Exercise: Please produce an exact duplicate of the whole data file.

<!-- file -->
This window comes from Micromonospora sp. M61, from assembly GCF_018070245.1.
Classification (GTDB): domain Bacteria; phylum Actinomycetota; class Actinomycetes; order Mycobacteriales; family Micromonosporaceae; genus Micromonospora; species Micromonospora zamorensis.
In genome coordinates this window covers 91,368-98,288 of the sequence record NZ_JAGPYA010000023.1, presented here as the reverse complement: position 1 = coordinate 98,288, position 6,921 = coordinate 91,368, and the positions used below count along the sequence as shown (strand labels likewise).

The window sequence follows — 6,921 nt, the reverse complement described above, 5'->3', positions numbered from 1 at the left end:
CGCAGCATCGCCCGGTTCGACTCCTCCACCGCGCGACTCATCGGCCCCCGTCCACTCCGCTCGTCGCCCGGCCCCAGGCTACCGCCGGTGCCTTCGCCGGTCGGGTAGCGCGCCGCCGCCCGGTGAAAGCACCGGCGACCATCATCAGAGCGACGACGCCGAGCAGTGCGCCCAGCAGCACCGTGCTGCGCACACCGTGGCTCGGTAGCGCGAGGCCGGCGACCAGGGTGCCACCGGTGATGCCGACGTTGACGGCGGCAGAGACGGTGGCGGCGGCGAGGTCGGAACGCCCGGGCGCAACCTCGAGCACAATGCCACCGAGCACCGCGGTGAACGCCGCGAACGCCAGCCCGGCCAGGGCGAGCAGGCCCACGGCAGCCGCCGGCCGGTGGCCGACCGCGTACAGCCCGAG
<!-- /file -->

This window comes from Micromonospora sp. M61, from assembly GCF_018070245.1.
Classification (GTDB): domain Bacteria; phylum Actinomycetota; class Actinomycetes; order Mycobacteriales; family Micromonosporaceae; genus Micromonospora; species Micromonospora zamorensis.
In genome coordinates this window covers 91,368-98,288 of the sequence record NZ_JAGPYA010000023.1, presented here as the reverse complement: position 1 = coordinate 98,288, position 6,921 = coordinate 91,368, and the positions used below count along the sequence as shown (strand labels likewise).

The window sequence follows — 6,921 nt, the reverse complement described above, 5'->3', positions numbered from 1 at the left end:
CGCAGCATCGCCCGGTTCGACTCCTCCACCGCGCGACTCATCGGCCCCCGTCCACTCCGCTCGTCGCCCGGCCCCAGGCTACCGCCGGTGCCTTCGCCGGTCGGGTAGCGCGCCGCCGCCCGGTGAAAGCACCGGCGACCATCATCAGAGCGACGACGCCGAGCAGTGCGCCCAGCAGCACCGTGCTGCGCACACCGTGGCTCGGTAGCGCGAGGCCGGCGACCAGGGTGCCACCGGTGATGCCGACGTTGACGGCGGCAGAGACGGTGGCGGCGGCGAGGTCGGAACGCCCGGGCGCAACCTCGAGCACAATGCCACCGAGCACCGCGGTGAACGCCGCGAACGCCAGCCCGGCCAGGGCGAGCAGGCCCACGGCAGCCGCCGGCCGGTGGCCGACCGCGTACAGCCCGAG